The hunter teaches me to speak
    I place my fingers round his neck and feel
    his gorge rise – or is he swallowing
    his tongue? He wants to teach me the word
    for ‘welcome’. Suddenly, he’s trembling:
    his larynx rumbles, then his breath is gone.
    He asks me to remember those vibrations,
    and, anxious as a nurse who takes a pulse,
    touches my throat to judge its contortions.
    Will I ever learn these soft uvulars?
    I’m so eager, I forget that the stress
    always falls on the second syllable.
    My echo of his welcome is grotesque.
    He laughs, an exorcism of guillemets,
    dark flocks of sound I’ll never net, or say.

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    The modified accordion binding was executed by Biruta Auna using calfskin while Roni designed and letterpress printed the text on Mitsumata paper.

    Tikilluarit is bound in such a way that offers little access to the interior parts of the book. How does the text and binding correlate to one another?
    The poem speaks about a person trying to mimic the sound of a word spoken by another person by placing a hand around the throat of the speaker. The spine side of the book was made to be as visually important as the text block, which serves in effect, as the throat of the book. The text moves up and into the spine as if going down the throat. The exposed sewing is similar to the anatomy of the vocal cords.

    Tikilluarit4-RoniGross

    The fourth collaborator is Peter Schell who crafted the unique sound sculpture that is paired with the deluxe edition of the book. In addition the deluxe edition includes a waxed linen wrap to house both the book and sound sculpture.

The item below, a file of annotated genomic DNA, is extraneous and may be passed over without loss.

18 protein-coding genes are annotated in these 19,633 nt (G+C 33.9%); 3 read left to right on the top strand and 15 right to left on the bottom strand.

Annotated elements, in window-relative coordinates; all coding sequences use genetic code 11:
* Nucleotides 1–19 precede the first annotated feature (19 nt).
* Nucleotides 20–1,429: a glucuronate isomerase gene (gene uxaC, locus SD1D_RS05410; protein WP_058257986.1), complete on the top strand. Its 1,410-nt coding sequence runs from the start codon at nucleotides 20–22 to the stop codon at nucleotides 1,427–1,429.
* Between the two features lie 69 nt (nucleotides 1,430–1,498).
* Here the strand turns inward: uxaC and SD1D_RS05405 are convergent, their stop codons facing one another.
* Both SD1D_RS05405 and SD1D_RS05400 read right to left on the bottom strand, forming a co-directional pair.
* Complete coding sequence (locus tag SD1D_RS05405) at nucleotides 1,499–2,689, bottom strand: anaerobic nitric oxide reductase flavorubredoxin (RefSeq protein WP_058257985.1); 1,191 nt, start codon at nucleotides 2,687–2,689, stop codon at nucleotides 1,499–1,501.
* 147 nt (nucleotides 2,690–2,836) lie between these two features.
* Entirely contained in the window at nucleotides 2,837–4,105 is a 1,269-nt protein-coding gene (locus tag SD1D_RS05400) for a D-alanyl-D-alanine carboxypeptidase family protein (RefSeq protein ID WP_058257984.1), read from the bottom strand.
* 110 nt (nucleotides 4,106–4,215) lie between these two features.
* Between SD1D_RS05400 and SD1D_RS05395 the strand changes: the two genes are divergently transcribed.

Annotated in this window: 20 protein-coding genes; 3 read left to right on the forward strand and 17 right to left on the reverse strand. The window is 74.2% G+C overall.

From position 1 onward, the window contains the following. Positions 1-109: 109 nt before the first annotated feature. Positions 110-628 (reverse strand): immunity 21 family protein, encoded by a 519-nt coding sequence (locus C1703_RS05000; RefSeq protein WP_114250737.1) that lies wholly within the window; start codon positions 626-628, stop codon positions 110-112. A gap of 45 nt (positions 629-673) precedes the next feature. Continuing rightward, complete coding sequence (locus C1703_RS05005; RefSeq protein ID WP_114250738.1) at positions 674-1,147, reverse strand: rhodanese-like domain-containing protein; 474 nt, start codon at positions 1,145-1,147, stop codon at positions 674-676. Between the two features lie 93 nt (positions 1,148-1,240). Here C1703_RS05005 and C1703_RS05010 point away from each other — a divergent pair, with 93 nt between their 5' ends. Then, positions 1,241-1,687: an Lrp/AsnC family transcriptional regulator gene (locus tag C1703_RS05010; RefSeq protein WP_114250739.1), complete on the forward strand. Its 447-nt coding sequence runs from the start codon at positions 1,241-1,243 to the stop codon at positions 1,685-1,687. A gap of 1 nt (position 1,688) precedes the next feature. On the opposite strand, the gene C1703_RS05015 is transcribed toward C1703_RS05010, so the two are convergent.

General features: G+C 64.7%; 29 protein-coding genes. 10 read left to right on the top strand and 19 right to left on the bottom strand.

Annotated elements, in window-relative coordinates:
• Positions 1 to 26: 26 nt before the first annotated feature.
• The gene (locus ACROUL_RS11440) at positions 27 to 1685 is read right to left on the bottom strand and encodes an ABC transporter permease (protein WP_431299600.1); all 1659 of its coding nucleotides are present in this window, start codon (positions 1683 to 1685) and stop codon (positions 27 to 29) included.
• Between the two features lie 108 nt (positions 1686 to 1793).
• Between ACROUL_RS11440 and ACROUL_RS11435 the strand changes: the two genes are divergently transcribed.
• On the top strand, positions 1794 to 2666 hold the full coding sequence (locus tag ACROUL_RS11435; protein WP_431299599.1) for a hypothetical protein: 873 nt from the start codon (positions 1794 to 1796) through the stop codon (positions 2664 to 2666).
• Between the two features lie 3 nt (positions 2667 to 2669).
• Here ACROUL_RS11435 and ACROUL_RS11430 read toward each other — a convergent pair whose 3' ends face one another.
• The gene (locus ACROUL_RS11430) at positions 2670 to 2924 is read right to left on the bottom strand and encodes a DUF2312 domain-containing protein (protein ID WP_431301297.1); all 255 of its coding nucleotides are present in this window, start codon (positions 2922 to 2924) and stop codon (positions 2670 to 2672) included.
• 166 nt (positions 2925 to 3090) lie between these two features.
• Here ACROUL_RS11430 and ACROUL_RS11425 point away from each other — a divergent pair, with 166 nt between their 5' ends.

Paired with the book is a wooden sound sculpture that can be activated by shaking it. What does the element of sound bring to the experience of this piece?
    The speaker in the poem says of the difficulty in learning to the language…”dark sounds that I will never net or say”. The wooden sculpture has an abstract wing pattern on the outside, which refers to an arctic bird which make a tinkling sound as its wings beat across the water. A sound that the human voice would not be able to replicate. It is another way of amplifying the words so that you can experience the poem in a physical way.

    – – – – – – – – – – – – – –

    I went into this interview not knowing very much about Roni, her history, her work or her artistic outlook. Through the interview, I hope you come to realize what I have: that Roni has a great appreciation for her artistic community and brings together unique artists in collaboration to expand on the concept of the book by conjuring up the senses. Enjoy the interview after the jump and sign up to receive email notifications so you don’t miss a post throughout the month of May which will feature more of Roni’s work.

    read more >


  • Visit My Bindery
    My name is Erin Fletcher, owner and bookbinder of Herringbone Bindery in Boston. Flash of the Hand is a space where I share my process and inspirations.